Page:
Replacing SF6 for switchgear with fresh air

For years, SF6 has provided an efficient and non-toxic means of insulating medium and high-voltage switchgear. But its potency as a greenhouse gas means it’s on the way out. Martin Sweeney of Lucy Electric explains more.

Sulphur hexafluoride is widely used in medium and high-voltage switchgear for good reason.

Its high dielectric strength makes it possible to create smaller ring mains units. It enabled the replacement of carcinogenic compounds like the polychlorinated biphenyls used in oil-filled circuit breakers. And SF6 can interrupt large current loads, making it great for high-voltage applications.

Unfortunately, SF6 is also a potent greenhouse gas.

Just how potent? Some 22,800 times more potent than carbon dioxide over a 100-year period. That’s as measured by Global Warming Potential (GWP), which ranks gases according to their ability to trap heat in the atmosphere.

Sulphur hexafluoride is a high GWP gas because for a given mass, it traps substantially more heat than CO2. It also lasts much longer in the atmosphere than some major greenhouse gases (methane, for example has a lifetime of 12 years, versus 3,200 years for SF6).

Although volumes of SF6 in the atmosphere are tiny compared to CO2 (three parts per trillion versus 421 parts per million for carbon dioxide in 2022), they have been rising since the 1980s. That means pressure is on to phase out SF6, with a warming potential exceeding that of some problematic hydrofluorocarbons and other gases like tetrafluoromethane and hexafluoroethane.

Europe is leading the way. The EU will ban medium-voltage switchgear using SF6 from 2026. In Britain, we’re expecting similar measures to eventually be adopted by the government.

Introducing the Sabre EcoTec

That means it’s time for ring main units that employ technology other than SF6. So at Lucy Electric, we’ve decided to use nothing more harmful than air itself, in fact synthetic air, which guarantees the purity of the insulating gas for our Sabre EcoTec medium-voltage switchgear design – in a footprint that’s compatible with our existing Sabre ring mains units.

The Sabre EcoTec represents four years’ careful engineering work and is now in a number of small-scale trials with DNOs. We’ve employed load break technology in our overhead lines and adapted it to our existing Sabre ring mains unit.

Thanks to clever design, we’ve been able to keep the benefits of the Sabre family in terms of size, cost, application, and options – but with zero global warming potential. In fact, as we are using bottled air, the dielectric material in the Sabre EcoTec is cleaner than the air we breathe.

The physical footprint is key to the viability of the design. We don’t want customers to have to redesign switch rooms and substations or pour more concrete to accommodate it. If another two feet of concrete plinth is required for installation, that has a knock-on effect in terms of a customer’s carbon emissions, which defeats the object.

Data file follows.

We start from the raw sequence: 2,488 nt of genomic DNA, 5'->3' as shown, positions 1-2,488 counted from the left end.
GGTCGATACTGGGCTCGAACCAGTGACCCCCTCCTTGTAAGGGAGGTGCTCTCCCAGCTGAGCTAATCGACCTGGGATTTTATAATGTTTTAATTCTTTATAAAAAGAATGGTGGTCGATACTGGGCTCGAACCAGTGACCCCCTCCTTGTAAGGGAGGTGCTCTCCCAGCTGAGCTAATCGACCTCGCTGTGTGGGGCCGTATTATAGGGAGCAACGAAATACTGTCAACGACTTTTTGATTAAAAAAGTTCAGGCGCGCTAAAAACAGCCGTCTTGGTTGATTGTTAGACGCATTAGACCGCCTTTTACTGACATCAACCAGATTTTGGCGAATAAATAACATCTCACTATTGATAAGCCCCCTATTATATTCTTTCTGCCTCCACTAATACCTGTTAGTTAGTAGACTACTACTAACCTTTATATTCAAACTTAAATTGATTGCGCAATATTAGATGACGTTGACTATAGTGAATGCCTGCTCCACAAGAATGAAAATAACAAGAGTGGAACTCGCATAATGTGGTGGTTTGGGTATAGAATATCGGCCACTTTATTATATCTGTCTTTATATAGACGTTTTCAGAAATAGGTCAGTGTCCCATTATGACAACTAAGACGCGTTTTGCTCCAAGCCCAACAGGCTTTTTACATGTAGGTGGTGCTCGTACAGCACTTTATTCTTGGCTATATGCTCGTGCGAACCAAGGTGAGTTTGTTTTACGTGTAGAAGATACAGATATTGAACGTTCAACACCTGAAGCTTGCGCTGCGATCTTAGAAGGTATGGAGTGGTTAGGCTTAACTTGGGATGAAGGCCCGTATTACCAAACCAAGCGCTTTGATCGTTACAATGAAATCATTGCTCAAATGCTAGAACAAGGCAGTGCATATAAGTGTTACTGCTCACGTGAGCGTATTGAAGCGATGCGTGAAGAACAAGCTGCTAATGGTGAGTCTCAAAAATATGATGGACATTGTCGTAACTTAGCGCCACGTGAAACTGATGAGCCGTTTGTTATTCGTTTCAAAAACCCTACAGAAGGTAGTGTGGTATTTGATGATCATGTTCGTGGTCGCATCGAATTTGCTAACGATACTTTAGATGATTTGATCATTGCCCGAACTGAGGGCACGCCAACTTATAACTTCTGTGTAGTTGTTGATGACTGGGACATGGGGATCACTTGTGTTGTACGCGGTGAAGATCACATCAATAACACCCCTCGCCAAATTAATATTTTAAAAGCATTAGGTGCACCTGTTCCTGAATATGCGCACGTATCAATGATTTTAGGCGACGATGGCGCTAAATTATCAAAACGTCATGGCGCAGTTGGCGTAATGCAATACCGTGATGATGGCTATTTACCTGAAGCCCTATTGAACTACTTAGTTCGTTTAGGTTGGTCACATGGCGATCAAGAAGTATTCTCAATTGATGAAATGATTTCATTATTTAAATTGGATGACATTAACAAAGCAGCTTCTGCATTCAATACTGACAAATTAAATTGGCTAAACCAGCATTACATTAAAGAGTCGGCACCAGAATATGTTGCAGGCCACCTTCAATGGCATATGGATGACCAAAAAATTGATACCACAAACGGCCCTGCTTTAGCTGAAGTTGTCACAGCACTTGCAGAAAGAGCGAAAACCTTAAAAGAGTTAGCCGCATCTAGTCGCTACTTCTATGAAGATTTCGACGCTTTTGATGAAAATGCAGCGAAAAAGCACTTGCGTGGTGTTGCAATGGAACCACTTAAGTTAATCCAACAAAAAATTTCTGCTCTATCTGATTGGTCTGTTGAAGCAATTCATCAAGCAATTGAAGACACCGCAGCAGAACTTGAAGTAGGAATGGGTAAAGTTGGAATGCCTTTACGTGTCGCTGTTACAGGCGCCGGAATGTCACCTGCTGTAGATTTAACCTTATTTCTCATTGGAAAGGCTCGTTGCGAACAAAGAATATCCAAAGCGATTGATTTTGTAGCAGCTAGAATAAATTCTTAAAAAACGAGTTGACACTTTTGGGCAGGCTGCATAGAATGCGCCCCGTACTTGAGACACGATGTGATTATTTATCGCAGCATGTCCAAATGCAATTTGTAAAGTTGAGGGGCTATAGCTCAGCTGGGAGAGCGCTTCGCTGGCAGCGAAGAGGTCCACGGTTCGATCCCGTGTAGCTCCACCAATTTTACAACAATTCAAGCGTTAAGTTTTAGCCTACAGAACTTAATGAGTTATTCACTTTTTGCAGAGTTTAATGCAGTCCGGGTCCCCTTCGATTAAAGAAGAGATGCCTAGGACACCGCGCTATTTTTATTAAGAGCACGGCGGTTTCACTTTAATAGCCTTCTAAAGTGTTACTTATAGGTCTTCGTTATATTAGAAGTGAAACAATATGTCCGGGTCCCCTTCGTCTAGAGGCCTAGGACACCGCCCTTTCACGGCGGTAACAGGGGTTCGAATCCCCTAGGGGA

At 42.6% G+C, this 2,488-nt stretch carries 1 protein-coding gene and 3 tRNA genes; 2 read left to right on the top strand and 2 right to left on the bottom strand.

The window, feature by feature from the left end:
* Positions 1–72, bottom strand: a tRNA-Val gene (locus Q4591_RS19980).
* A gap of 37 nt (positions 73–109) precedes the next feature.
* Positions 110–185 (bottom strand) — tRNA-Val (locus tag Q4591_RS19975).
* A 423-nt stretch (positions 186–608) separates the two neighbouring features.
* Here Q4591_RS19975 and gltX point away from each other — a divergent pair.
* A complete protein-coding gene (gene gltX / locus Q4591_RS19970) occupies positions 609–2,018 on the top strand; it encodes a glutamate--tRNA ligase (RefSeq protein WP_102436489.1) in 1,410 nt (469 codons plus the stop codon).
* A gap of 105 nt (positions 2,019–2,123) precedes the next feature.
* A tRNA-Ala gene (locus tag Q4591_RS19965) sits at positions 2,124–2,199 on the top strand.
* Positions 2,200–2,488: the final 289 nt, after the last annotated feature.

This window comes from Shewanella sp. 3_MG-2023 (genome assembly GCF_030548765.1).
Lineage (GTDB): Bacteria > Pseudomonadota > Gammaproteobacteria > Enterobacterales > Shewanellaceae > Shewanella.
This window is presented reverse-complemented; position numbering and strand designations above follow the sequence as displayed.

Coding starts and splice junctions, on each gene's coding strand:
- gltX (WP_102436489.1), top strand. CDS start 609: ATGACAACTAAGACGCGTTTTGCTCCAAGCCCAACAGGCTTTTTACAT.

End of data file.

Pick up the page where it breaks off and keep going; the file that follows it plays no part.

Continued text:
So, we’ve been careful to design the Sabre EcoTec clinically to guarantee minimum physical impact – so much so that it’s possible to bolt the new switchgear to an existing Sabre plinth without redrilling. We also want to minimise maintenance, which is why we have resisted the temptation to increase air pressure and instead employed shunt vacuum interrupter technology from our equipment for overhead lines.

Much of the engineering design has involved making that vacuum-bottle technology work at a compact size.

SF6: A small piece of the sustainability jigsaw

We don’t use a lot of SF6, we don’t leak a lot of SF6, and technically it’s easier for us to replace SF6 and dispose of it responsibly. But the entire electricity industry including our supply chain is determined to reduce its impact on the environment, and we expect not only the UK but also many countries around the world to follow the EU’s lead in banning SF6 from switchgear. In fact, some of our customers in the developing world are among the early adopters of SF6-free technology.

But the Sabre EcoTec is just one part of a much wider sustainability strategy at Lucy Electric that has seen us reduce the carbon intensity of our operations, a key metric that assesses the efficiency of our emissions in relation to our economic activities. In 2023, the carbon intensity of our operations decreased by 13.6% from the previous year, which is why we can say with confidence we’re heading in the right direction when it comes to combating global warming.

For example, we are using solar power to generate electricity at our sites and taking measures to improve energy consumption and reduce emissions from freight. We are also increasing our reporting of Scope 3 greenhouse gas emissions. Phasing out of SF6 is just part of a wider picture: one that acknowledges that older ways of doing things are no longer viable if we are to protect the planet and its people.

The next EcoTec ranges will be to develop similar solutions for 24kV and 36kV. Currently, there is no 36kV solution on the market, and it may require a different type of physical infrastructure. Either way, we will be developing a system that uses nothing more harmful than fresh air as the dielectric material – and that helps avoid the fugitive emissions of one of the most powerful greenhouse gases.

Want to learn how to eliminate SF6 from your medium-voltage switchgear? We’ve got you covered here.